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  #101  
Old Posted Jan 20, 2012, 4:01 PM
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Originally Posted by Jasoncw View Post
Demolishing historic buildings didn't start in the mid-century, it's been going on for as long as there have been historic buildings.

In the 1920s and 1930s, all of those late 1800s richardsonian romanesque and victorian buildings were out of vogue. They were at the end of their life cycles, they had bad floor plans, they were firehazards, they were gaudy, etc. Those buildings were demolished and replaced with new ones. You know a lot of cities originally had richardsonian romanesque civic buildings (like Milwaukee's or Toronto's city hall), but they were demolished for bigger, more modern revival or art deco buildings.


Then during the midcentury, the preservation movement started. But like it's been said, it wasn't started by "common" people to fight against the "snobby minority out of touch cultural elites" (this is what you're getting at about dwell), it was started by those people to fight against popular opinion.

And it's the same thing for modernism today. Preservation groups are starting campaigns for spreading awareness about modernism. And while the group is small right now, there is a market for modernism and brutalism, which is why the higher profile buildings are getting renovated, and why people are buying t-shirts with Trellick Tower on them, or buying albums with Marina City as the album art, or why most of the locations in the most recent James Bond movie are modern, with the posters featuring a dramatic shot of Bond at the Barbican in London. More and more new books are being published about modern and brutalist architects.

Although by the time modernism and brutalism are appreciated again, postmodernism will be on the chopping block. It's already becoming increasingly unpopular, and it will be our responsibility to advocate for it, even when no one, even ourselves, thinks it has value.
Great post!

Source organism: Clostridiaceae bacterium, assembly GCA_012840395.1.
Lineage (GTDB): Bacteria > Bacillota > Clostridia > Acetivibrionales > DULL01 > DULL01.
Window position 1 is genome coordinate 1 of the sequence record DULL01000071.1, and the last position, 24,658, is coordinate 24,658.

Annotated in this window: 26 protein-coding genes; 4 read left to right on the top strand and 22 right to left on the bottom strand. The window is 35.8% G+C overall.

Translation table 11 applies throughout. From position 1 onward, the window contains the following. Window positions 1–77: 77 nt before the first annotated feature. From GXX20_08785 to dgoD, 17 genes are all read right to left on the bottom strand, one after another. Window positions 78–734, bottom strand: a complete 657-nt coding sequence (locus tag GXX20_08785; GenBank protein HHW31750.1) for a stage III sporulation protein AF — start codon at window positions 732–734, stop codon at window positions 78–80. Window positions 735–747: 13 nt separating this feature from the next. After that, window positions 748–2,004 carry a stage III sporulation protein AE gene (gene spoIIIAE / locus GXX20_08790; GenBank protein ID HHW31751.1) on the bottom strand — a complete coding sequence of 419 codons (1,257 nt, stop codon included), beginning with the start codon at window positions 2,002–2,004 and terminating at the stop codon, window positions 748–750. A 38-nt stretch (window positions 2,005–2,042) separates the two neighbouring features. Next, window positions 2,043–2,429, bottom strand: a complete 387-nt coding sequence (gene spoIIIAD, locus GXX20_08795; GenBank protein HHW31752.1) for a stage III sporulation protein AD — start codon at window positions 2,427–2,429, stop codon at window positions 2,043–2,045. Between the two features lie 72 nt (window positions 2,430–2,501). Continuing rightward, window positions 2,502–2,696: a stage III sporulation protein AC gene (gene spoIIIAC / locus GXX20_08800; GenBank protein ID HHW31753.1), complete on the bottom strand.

I think the reason why stuff goes in and out of fashion - apart from the practical reasons that you listed - is that building in a new style requires courage, imagination, engeering skill and a genuine belief that things can be done better. Even if people don't like what gets built, they can't deny the determination and thought that goes into trying to create a better kind of building.

Then, people start to imitate the style and it starts to be lazy - buiding in that style stops being creative and becomes the easy way out. Gradually people pick up on this laziness and lose respect for the style.

Then, after a while, when most of the examples have been knocked down, people start to ask, what is it that made the remaining buildings survive all these years? And then they start to remember the creativity and courage that went into building the original examples.
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  #102  
Old Posted Jan 20, 2012, 6:46 PM
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Many architects (the "fashion forward" ones) want to prove themselves. And they have an intellectual distaste, related to ego, for buildings that are "derivative," i.e. borrow from the past. It's the same as not liking certain jeans because they came out last year.

Meanwhile, the rest of us mostly want buildings to be comfortable and fit well with their surroundings, not caring at all about the architect's feeling of self-worth... Levis are just as good as always. (Not the best analogy...I'm not suggesting uniformity.)
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  #103  
Old Posted Jan 20, 2012, 9:28 PM
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Originally Posted by mhays View Post
Many architects (the "fashion forward" ones) want to prove themselves. And they have an intellectual distaste, related to ego, for buildings that are "derivative," i.e. borrow from the past. It's the same as not liking certain jeans because they came out last year.

Meanwhile, the rest of us mostly want buildings to be comfortable and fit well with their surroundings, not caring at all about the architect's feeling of self-worth... Levis are just as good as always. (Not the best analogy...I'm not suggesting uniformity.)
That's not why architects don't "borrow from the past" (I would like to point out though that all respectable architects have a knowledge of buildings from throughout history. Buildings of today are informed by buildings from the past, even though they're not being directly copied. Instead what made those buildings good (light, proportion, space, materials, etc.) are understood in a more essential way).

Architects don't copy buildings from the past because the past is a different time. The buildings in the past were a culmination of all of the cultural and technological and economic forces from their day. Those forces are different today so it's natural that buildings will also be different. At least that's one reason. Different people might have different reasons. But whatever the reason, that kind of blind copying has been considered bad for over 100 years.


The fashion analogy is probably better suited for non-architects, because their opinions about architecture are shallow (only about "styles" architecture is so much more than that) and volatile. In less than 10 years (imagine from now to 2002) the public went from liking art deco + the revivals, to wanting to demolish all that and build modern buildings. Those were intense years, so it's understandable. But among the "architectural elite" modernism had been evolving organically since the 1800s.